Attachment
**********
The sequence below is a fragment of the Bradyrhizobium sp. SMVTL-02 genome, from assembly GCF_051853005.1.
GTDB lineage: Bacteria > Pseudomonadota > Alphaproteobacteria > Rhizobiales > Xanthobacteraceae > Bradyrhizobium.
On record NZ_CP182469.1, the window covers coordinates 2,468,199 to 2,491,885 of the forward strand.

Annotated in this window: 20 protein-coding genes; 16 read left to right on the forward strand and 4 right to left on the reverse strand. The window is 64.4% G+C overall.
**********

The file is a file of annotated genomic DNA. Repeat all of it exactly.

The sequence below is a fragment of the Bradyrhizobium sp. SMVTL-02 genome, from assembly GCF_051853005.1.
GTDB lineage: Bacteria > Pseudomonadota > Alphaproteobacteria > Rhizobiales > Xanthobacteraceae > Bradyrhizobium.
On record NZ_CP182469.1, the window covers coordinates 2,468,199 to 2,491,885 of the forward strand.

Annotated in this window: 20 protein-coding genes; 16 read left to right on the forward strand and 4 right to left on the reverse strand. The window is 64.4% G+C overall.